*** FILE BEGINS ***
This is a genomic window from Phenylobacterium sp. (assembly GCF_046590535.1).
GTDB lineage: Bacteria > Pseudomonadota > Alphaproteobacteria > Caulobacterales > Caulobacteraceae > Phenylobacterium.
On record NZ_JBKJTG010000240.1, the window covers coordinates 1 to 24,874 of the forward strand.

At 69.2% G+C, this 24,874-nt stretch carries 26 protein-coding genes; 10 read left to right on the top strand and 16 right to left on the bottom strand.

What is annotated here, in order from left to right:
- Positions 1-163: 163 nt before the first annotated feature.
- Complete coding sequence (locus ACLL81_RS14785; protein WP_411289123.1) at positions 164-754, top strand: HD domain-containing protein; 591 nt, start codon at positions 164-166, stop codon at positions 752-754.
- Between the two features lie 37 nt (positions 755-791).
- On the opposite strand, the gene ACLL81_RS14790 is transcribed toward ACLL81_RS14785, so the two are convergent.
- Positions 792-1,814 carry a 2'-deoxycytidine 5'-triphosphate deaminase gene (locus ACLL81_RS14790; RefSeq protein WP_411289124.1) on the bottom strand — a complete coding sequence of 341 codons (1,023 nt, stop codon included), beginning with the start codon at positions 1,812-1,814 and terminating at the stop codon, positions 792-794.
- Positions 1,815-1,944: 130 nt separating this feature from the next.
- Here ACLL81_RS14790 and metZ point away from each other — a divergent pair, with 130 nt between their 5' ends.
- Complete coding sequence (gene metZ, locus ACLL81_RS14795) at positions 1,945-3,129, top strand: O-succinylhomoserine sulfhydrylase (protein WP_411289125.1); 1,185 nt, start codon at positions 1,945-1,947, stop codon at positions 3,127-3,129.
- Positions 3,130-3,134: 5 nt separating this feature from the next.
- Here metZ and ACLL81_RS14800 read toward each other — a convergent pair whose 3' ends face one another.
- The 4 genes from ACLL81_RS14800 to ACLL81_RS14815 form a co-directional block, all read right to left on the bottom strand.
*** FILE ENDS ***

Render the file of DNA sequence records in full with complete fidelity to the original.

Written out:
This is a genomic window from Phenylobacterium sp. (assembly GCF_046590535.1).
GTDB lineage: Bacteria > Pseudomonadota > Alphaproteobacteria > Caulobacterales > Caulobacteraceae > Phenylobacterium.
On record NZ_JBKJTG010000240.1, the window covers coordinates 1 to 24,874 of the forward strand.

At 69.2% G+C, this 24,874-nt stretch carries 26 protein-coding genes; 10 read left to right on the top strand and 16 right to left on the bottom strand.

What is annotated here, in order from left to right:
- Positions 1-163: 163 nt before the first annotated feature.
- Complete coding sequence (locus ACLL81_RS14785; protein WP_411289123.1) at positions 164-754, top strand: HD domain-containing protein; 591 nt, start codon at positions 164-166, stop codon at positions 752-754.
- Between the two features lie 37 nt (positions 755-791).
- On the opposite strand, the gene ACLL81_RS14790 is transcribed toward ACLL81_RS14785, so the two are convergent.
- Positions 792-1,814 carry a 2'-deoxycytidine 5'-triphosphate deaminase gene (locus ACLL81_RS14790; RefSeq protein WP_411289124.1) on the bottom strand — a complete coding sequence of 341 codons (1,023 nt, stop codon included), beginning with the start codon at positions 1,812-1,814 and terminating at the stop codon, positions 792-794.
- Positions 1,815-1,944: 130 nt separating this feature from the next.
- Here ACLL81_RS14790 and metZ point away from each other — a divergent pair, with 130 nt between their 5' ends.
- Complete coding sequence (gene metZ, locus ACLL81_RS14795) at positions 1,945-3,129, top strand: O-succinylhomoserine sulfhydrylase (protein WP_411289125.1); 1,185 nt, start codon at positions 1,945-1,947, stop codon at positions 3,127-3,129.
- Positions 3,130-3,134: 5 nt separating this feature from the next.
- Here metZ and ACLL81_RS14800 read toward each other — a convergent pair whose 3' ends face one another.
- The 4 genes from ACLL81_RS14800 to ACLL81_RS14815 form a co-directional block, all read right to left on the bottom strand.